The appellate court affirmed dismissal of Rope’s claim under the DPA, ruling that it was not in effect when he was terminated and that the statute does not apply retroactively. “The 2010 enactment of the DPA substantively changed, rather than merely clarified, prior law,” the panel wrote. “Retroactive application of the DPA impermissibly would impose liability for an action that was lawful when taken.”
The employee’s claims under the Labor Code and the Private Attorneys General Act similarly failed, as did a claim for retaliation under the FEHA. The court concluded that repeated requests for an accommodation, without more, do not constitute protected activity sufficient to support such a claim.
However, the court reversed dismissal of claims for associational discrimination and failure to maintain an environment free from discrimination under the FEHA, as well as a common law claim for wrongful termination in violation of public policy.
Liberally construing the FEHA, which prohibits discrimination on the basis of physical disability, including “a perception that the person has any of those characteristics or that the person is associated with a person who has, or is perceived to have, any of those characteristics,” the court found that Rope made out a prima facie case. Lacking guidance from California case law, the court turned to a decision from the Seventh U.S. Circuit Court of Appeals in an associational disability discrimination case under the Americans with Disabilities Act (ADA), Larimer v. International Business Machines Corp., 370 F.3d 698 (7th Cir. 2004).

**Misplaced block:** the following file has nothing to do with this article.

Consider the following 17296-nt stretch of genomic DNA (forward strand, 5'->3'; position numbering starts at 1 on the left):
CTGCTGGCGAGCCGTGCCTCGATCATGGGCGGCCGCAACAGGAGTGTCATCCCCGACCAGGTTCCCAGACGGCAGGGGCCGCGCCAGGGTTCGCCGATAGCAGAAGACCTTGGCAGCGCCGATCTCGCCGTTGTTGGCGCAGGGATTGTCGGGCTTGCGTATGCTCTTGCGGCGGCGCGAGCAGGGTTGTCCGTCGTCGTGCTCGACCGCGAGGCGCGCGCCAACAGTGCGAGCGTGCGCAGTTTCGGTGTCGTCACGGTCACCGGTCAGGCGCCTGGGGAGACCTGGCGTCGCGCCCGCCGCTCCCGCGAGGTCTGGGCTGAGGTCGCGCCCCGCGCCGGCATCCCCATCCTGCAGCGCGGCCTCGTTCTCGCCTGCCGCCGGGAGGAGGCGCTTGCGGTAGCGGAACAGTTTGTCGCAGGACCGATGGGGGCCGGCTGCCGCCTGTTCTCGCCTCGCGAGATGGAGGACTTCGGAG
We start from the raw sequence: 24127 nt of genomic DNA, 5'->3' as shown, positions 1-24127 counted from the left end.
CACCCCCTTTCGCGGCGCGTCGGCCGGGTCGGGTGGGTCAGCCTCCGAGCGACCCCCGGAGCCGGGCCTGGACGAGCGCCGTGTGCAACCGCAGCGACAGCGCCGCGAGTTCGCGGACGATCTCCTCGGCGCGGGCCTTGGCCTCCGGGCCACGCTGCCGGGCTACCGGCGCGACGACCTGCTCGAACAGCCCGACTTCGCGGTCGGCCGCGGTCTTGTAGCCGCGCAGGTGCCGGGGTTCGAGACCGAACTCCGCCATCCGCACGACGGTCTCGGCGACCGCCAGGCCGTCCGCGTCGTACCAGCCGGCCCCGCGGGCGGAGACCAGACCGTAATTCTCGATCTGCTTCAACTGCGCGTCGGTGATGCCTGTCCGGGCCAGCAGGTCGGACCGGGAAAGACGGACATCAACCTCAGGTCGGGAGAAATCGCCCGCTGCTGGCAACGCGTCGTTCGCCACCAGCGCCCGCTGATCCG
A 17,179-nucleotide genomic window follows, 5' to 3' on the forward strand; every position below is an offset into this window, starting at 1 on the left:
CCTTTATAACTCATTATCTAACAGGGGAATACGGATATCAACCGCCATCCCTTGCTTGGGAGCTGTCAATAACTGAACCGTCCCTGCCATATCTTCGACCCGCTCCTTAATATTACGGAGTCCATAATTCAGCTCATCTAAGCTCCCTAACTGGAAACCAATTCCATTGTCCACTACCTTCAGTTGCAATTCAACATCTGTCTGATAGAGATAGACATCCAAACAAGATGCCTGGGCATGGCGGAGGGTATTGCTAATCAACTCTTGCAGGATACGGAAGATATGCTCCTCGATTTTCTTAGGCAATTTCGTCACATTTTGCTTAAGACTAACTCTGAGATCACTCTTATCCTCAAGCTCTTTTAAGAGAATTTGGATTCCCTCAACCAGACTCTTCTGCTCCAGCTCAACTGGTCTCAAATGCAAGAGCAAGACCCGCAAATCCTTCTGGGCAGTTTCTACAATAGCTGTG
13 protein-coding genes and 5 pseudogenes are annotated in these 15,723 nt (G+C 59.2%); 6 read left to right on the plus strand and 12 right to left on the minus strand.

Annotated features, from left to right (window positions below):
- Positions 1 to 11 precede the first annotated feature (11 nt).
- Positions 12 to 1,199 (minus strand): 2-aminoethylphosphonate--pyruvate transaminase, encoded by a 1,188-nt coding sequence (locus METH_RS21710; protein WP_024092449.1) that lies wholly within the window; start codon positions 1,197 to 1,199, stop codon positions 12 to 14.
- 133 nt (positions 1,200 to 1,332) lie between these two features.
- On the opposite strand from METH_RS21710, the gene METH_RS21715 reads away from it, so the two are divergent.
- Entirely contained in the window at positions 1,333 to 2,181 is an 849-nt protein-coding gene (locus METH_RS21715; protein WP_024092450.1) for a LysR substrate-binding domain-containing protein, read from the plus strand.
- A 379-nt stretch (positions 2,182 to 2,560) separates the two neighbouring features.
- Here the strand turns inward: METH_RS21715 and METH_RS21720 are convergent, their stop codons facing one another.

Larimer delineated three categories of associational discrimination claims, including “expense,” which the Seventh Circuit illustrated with an example of an employer who fires an employee where his spouse has a disability that is costly to the employer because the spouse is covered by the company’s health plan.
“While Rope’s claim does not fit neatly within Larimer’s narrow description of that category, Larimer provided an ‘illustrative,’ rather than an exhaustive, list of the kind of circumstances which might trigger a claim of associational discrimination,” the panel wrote. “Moreover, and more importantly, Larimer was decided under the ADA, and the provisions of FEHA are broadly construed and afford employees more protection than the ADA.”
Based on the facts alleged by Rope, the “reasonable inference is that Auto-Chlor acted preemptively to avoid an expense stemming from Rope’s association with his physically disabled sister,” the court concluded, adding that “FEHA’s policy prohibiting disability discrimination in employment is sufficiently substantial and fundamental to support a claim for wrongful termination in violation of public policy.”
To read the decision in Rope v. Auto-Chlor System of Washington, click here.
Senate Passes ENDA, Bill Faces Uphill Road to Passage in House